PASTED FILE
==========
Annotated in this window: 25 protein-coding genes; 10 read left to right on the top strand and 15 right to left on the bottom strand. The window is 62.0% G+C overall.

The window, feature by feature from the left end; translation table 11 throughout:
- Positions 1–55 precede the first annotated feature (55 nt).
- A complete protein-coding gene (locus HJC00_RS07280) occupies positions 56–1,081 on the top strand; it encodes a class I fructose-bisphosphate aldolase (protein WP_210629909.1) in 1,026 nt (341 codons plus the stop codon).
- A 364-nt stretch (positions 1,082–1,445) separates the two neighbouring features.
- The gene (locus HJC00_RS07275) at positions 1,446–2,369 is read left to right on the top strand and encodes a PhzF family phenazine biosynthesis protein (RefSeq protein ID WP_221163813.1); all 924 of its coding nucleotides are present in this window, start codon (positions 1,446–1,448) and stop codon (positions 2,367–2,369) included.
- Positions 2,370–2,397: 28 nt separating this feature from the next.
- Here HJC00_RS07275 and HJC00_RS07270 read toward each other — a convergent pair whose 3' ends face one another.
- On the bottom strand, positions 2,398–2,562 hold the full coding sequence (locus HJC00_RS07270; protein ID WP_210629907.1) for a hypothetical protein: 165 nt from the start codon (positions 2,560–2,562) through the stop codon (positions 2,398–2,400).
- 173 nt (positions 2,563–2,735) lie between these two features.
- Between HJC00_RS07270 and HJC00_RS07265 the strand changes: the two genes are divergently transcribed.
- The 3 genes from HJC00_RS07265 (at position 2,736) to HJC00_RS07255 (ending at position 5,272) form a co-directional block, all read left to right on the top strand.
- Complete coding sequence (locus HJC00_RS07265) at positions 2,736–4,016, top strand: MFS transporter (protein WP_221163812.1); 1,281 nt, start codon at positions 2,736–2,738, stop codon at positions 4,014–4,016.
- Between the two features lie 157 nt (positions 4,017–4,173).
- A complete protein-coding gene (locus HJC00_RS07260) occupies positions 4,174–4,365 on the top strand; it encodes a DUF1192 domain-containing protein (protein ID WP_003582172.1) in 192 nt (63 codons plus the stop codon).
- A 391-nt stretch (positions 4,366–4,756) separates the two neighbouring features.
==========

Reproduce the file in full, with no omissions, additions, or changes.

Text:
Annotated in this window: 25 protein-coding genes; 10 read left to right on the top strand and 15 right to left on the bottom strand. The window is 62.0% G+C overall.

The window, feature by feature from the left end; translation table 11 throughout:
- Positions 1–55 precede the first annotated feature (55 nt).
- A complete protein-coding gene (locus HJC00_RS07280) occupies positions 56–1,081 on the top strand; it encodes a class I fructose-bisphosphate aldolase (protein WP_210629909.1) in 1,026 nt (341 codons plus the stop codon).
- A 364-nt stretch (positions 1,082–1,445) separates the two neighbouring features.
- The gene (locus HJC00_RS07275) at positions 1,446–2,369 is read left to right on the top strand and encodes a PhzF family phenazine biosynthesis protein (RefSeq protein ID WP_221163813.1); all 924 of its coding nucleotides are present in this window, start codon (positions 1,446–1,448) and stop codon (positions 2,367–2,369) included.
- Positions 2,370–2,397: 28 nt separating this feature from the next.
- Here HJC00_RS07275 and HJC00_RS07270 read toward each other — a convergent pair whose 3' ends face one another.
- On the bottom strand, positions 2,398–2,562 hold the full coding sequence (locus HJC00_RS07270; protein ID WP_210629907.1) for a hypothetical protein: 165 nt from the start codon (positions 2,560–2,562) through the stop codon (positions 2,398–2,400).
- 173 nt (positions 2,563–2,735) lie between these two features.
- Between HJC00_RS07270 and HJC00_RS07265 the strand changes: the two genes are divergently transcribed.
- The 3 genes from HJC00_RS07265 (at position 2,736) to HJC00_RS07255 (ending at position 5,272) form a co-directional block, all read left to right on the top strand.
- Complete coding sequence (locus HJC00_RS07265) at positions 2,736–4,016, top strand: MFS transporter (protein WP_221163812.1); 1,281 nt, start codon at positions 2,736–2,738, stop codon at positions 4,014–4,016.
- Between the two features lie 157 nt (positions 4,017–4,173).
- A complete protein-coding gene (locus HJC00_RS07260) occupies positions 4,174–4,365 on the top strand; it encodes a DUF1192 domain-containing protein (protein ID WP_003582172.1) in 192 nt (63 codons plus the stop codon).
- A 391-nt stretch (positions 4,366–4,756) separates the two neighbouring features.